Every so often I stumble upon a book that gives a name to a part of my life I didn’t even know had a name.
“Lost in Thought: The Hidden Pleasures of Intellectual Life” (Princeton University Press, $23.95) is a prime example.
Author Zena Hitz is a tutor in the great books program at St. John’s College, a secular “great books” school, in Annapolis, Maryland.
A Catholic convert, she explores such meaty topics as time, work, and rest.
“The leisure that is necessary for human beings,” she observed in a recent Plough essay, “is not just a break from real life, a place where we rest and restore ourselves in order to go back to work. What we are after is a state that looks like the culmination of a life.”
Hitz grew up in a family where intellectual exploration was seen as a good in and of itself, rather than as a means to an end. Her parents were both book lovers, “amateurs in the best and original sense of the word.” Informal road trips to the beaches and mountains of Northern California were undertaken with the unspoken credo that “the standard for success of an activity was enjoying oneself in fellowship with others.”
She enrolled in St. John’s, the small East Coast college where, after several twists and turns, she would later teach.
At the time she and her fellow students assumed that “books mattered for life.” Nonetheless, having figured out that study “without visible results or high-prestige credentials was enormously useful for other ends,” many of her classmates went on to careers in business, politics, and the law.
Hitz, by contrast, became an academic in classical philosophy. Initially excited and energized by the course work, she soon threw herself into the brutal competition for status and prestige that marked her milieu. She learned to backbite, lord it over, and publicly humiliate.
But when the Twin Towers fell in 2000, something collapsed in Hitz as well. She felt an uncharacteristic urge toward kindness. She began to ask questions like, “What was the point of studying philosophy and classics? What conceivable difference could it make in the face of the suffering world?”
She landed a tenure-track job at a large university in the South, and started to meet people who up till then had remained far outside her social and academic circles: refugees, elderly factory workers, those dying in hospices.
“I began to see that human suffering was not limited to special events and that it could not be ended by reversing particular policies. … Suffering was a cosmic force, an ever-present reality, Christ crucified at the heart of the world. … I began to seek it out, to force myself into regular contact with it.”
She decided to become a Catholic.
But what was her vocation now? Hitz wondered.
“Never short on self-esteem, I was sure that God would want me to do something quite unusual. … I figured I could live in a poor neighborhood as a sort of Catholic anarchist, teaching Greek and Latin out of my living room to the locals.”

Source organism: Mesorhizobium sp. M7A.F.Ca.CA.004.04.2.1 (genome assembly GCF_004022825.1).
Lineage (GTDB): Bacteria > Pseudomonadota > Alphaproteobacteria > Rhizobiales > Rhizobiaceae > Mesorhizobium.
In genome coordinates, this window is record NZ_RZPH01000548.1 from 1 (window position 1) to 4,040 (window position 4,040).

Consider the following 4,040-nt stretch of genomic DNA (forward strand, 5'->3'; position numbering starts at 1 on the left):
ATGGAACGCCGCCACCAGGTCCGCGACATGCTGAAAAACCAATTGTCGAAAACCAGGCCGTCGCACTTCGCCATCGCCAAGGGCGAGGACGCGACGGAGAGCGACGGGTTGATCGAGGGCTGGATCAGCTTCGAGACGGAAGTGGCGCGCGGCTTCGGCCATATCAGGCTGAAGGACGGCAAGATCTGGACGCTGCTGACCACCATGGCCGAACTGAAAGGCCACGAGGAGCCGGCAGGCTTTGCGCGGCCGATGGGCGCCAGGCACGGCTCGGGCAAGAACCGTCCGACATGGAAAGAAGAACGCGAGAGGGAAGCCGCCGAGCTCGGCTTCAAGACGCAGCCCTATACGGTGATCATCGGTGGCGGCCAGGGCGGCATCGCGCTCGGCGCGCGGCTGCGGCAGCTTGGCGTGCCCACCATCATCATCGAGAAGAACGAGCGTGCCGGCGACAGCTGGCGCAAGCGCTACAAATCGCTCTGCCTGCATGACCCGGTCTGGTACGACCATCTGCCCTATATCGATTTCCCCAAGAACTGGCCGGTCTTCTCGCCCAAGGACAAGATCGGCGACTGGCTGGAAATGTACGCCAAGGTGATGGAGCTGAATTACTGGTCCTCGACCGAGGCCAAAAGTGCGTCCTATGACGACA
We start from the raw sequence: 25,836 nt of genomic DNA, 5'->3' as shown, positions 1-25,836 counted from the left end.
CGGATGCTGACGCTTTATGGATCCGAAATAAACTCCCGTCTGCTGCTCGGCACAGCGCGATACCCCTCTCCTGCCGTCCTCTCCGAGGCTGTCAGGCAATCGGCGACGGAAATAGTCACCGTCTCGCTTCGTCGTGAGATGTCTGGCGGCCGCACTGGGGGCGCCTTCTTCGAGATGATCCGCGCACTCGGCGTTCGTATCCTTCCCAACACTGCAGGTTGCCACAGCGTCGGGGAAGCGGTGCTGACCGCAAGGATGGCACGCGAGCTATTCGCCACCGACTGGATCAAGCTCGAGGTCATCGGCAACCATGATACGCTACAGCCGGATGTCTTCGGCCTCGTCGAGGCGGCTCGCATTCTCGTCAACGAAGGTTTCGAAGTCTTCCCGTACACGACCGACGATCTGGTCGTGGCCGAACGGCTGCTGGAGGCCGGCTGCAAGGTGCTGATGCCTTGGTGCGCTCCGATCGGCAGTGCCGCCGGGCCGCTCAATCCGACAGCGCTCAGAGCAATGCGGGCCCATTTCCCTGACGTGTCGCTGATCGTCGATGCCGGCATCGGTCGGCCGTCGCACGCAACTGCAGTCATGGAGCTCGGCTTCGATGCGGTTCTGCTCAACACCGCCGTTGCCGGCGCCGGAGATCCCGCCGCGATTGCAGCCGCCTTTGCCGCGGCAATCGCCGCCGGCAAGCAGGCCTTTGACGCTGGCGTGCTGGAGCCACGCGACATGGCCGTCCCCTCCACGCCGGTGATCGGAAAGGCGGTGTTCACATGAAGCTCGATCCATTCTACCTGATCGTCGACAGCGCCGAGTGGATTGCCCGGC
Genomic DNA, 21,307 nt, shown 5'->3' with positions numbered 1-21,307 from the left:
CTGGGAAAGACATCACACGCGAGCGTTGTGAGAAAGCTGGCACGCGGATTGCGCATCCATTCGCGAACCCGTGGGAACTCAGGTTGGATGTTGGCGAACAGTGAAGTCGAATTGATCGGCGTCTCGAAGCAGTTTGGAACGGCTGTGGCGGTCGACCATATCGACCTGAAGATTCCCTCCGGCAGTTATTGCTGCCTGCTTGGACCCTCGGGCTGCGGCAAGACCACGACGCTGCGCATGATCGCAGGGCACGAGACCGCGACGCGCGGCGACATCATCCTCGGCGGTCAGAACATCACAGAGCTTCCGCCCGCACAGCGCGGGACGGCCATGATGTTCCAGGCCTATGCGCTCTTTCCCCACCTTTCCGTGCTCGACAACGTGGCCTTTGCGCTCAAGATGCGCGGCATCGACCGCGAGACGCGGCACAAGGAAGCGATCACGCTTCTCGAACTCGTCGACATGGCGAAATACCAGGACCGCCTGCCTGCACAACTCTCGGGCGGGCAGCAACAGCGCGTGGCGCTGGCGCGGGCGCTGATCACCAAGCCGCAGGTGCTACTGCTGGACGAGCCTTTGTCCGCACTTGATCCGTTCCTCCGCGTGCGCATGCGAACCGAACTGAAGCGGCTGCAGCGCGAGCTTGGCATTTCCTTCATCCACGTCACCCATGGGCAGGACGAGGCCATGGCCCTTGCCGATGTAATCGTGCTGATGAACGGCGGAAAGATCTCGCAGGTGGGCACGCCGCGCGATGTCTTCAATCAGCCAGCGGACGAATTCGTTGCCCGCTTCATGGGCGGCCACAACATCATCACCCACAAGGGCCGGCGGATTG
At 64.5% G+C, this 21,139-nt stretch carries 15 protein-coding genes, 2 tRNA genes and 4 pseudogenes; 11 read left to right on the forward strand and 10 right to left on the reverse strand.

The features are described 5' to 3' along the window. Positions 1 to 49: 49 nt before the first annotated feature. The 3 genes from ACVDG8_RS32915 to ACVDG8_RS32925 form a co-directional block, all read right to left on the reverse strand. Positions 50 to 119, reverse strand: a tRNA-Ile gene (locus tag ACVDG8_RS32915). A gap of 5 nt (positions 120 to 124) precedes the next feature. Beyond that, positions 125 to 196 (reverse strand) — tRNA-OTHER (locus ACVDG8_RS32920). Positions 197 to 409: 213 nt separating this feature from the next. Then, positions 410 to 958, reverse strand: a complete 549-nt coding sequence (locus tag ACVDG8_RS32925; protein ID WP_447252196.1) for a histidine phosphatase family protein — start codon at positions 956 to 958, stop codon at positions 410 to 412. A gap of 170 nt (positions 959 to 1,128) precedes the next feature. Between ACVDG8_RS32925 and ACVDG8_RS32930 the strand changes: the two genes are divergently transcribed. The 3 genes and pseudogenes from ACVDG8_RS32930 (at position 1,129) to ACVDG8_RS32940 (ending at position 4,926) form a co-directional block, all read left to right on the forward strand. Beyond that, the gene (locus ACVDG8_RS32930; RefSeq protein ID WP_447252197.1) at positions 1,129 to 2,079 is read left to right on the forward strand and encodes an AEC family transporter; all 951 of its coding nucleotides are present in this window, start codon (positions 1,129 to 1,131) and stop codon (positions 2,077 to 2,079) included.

Instead, she sold her car, gave away her furniture, put her books in storage, and for three years lived under obedience at Madonna House, a Catholic lay community in Combermere, Ontario, founded by Servant of God Catherine de Hueck Doherty (1896-1985).
The life is rigorous: no internet, virtually no time alone. “All that was permitted to me was a full, ordinary human life: work, service, friendship; leisured time in nature … lovingly prepared liturgical celebrations.”
Hitz saw the profound value in such a life. At the same time, she thought hard about the point of higher learning. She began to realize she was stifling her deepest desires and gifts. She began to think of returning to the small college that had first nurtured her thirst for learning, for asking the deep questions, for pondering the works of those who have asked those questions before us: Homer, St. Augustine, Dante, Dostoevsky.
She realized that throughout time and history there has been a huge unremarked upon body of “ordinary people — library users, taxi drivers, history buffs, prisoners, stockbrokers — doing intellectual work without recognizing it as such or taking pride in it.”
“Lost in Thought” celebrates such people. People who participate fully and responsibly in life but, left to their own devices, immediately shut the door and curl up with a book.
William Herschel and his sister Caroline, for example, 18th-century amateur astronomers who built a telescope through which William discovered the planet Uranus. Russian dissident prisoners who scratched poems into bars of soap with matchsticks and memorized them before washing them away. J.A. Baker, an Englishman with a day job who, crippled by arthritis, obsessively followed falcons for 10 years and wrote “The Peregrine” (1967), today considered a classic of nature writing.
“Intellectual activity nurtures an inner life,” sums up Hitz, “a human core that is a refuge from suffering as much as it is a resource for reflection for its own sake. There are other ways to nurture the inner life: playing music, or helping the weak and vulnerable, or spending time in nature or prayer — but learning is a crucial one.”